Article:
Reform threat to companies raised

Michael Garbett
Michael Garbett
Fears reform of the local government sector poses a serious threat to the Dunedin City Council's group of companies and their activities are to be investigated.

The concern was raised at yesterday's council 2013-14 pre-draft annual plan meeting, as councillors considered a legal briefing on the reforms from lawyer Michael Garbett.

Mr Garbett warned the reforms sought to focus councils on the provision of local infrastructure, services and regulatory functions in the most cost-effective manner for households and businesses.

However, a lack of definition around some of those key new phrases meant the council faced a greater risk of legal challenges.

Responding to questions from Cr Lee Vandervis, Mr Garbett said the changes could also have an impact on council-owned companies.

That included previous decisions by Delta - a council-controlled organisation (CCO) - to invest in property at Jacks Point, at Queenstown, and Luggate, which led to a $7.5 million write-down last year.

Mr Garbett agreed local government reforms would constrain similar investments in future, due to the uncertainty created by references to ''local'' in the revised legislation.

Such terminology lacked definition, and could lead to legal challenges by individuals or groups contesting council activities they believed went beyond the purpose of the reforms, he warned.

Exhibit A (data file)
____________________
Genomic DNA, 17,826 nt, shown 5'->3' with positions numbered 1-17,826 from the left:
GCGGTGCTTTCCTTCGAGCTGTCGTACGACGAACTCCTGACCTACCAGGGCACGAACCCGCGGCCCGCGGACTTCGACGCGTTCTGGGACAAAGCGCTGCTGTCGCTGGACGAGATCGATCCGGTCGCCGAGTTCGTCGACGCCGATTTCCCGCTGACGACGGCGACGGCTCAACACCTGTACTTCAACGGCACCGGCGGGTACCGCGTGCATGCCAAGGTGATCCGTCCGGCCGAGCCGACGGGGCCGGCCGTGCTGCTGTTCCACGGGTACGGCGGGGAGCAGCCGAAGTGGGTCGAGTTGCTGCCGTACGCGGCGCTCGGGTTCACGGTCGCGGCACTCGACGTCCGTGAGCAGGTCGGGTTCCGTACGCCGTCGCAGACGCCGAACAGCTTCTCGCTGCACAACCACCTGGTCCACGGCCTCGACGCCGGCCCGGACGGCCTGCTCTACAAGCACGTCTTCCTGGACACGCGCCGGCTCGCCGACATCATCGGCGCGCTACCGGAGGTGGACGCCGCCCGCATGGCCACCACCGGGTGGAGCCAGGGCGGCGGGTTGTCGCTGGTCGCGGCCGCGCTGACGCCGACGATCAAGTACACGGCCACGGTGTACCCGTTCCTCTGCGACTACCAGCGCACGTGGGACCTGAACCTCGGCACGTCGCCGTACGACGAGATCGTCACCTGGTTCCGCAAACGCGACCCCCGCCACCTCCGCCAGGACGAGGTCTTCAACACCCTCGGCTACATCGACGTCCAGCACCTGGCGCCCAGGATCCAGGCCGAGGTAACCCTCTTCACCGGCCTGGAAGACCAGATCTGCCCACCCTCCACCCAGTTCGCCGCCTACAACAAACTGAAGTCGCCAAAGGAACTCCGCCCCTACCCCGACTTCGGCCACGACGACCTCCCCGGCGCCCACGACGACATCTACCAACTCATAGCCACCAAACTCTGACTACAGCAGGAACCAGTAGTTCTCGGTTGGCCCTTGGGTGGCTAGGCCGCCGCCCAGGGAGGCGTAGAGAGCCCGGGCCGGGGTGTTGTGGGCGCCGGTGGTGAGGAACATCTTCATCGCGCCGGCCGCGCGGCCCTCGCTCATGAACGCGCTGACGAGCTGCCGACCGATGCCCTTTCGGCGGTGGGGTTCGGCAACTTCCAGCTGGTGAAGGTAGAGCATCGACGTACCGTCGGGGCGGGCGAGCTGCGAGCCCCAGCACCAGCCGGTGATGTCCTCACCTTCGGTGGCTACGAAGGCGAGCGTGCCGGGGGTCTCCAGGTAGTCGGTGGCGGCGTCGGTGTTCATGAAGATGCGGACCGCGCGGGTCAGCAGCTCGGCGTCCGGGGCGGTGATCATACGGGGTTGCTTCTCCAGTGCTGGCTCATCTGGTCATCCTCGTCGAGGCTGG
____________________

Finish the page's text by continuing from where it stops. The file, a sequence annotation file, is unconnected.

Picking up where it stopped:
Cr Paul Hudson - the former chairman of Dunedin City Holdings Ltd (DCHL) - said that would have ''very serious financial implications'' for the council's group of companies, which operated outside Dunedin. He called for a written legal opinion on the implications for the companies, but Mayor Dave Cull suggested the council and DCHL look into it first.

It might be that the companies' ability to maximise profits, and therefore dividends to the council, from operations outside Dunedin meant they were operating in the most cost-effective manner, as required by the reforms, Mr Cull said.

Cr John Bezett was also concerned, saying the council's investments in property and other areas outside Dunedin provided significant benefits. Whether the reforms constrained that type of activity needed to be sorted out quickly. Mr Garbett said the reforms were forward-looking, but whether existing activities could also be constrained ''needs to be looked at carefully''.

He doubted it would, in practice, prevent investment beyond a council's territory, but the lack of definition within the reforms ''creates uncertainty that we haven't previously had''.

''There's that issue about what is local? . . . someone will have to figure out, in the absence of an answer in the Act, what is the answer?''An attempt by Cr Vandervis to draw out Mr Garbutt's views on whether the Forsyth Barr Stadium could have been built under the new rules was blocked by Mr Cull.

Cr Vandervis wanted a written opinion on that, and the implications for similar future projects, but Mr Cull ruled he was not prepared to ''waste council money finding out what might have happened three years ago''.

Councillors voted to amend their decision-making templates, so future decisions clearly considered the purpose of the revised legislation.

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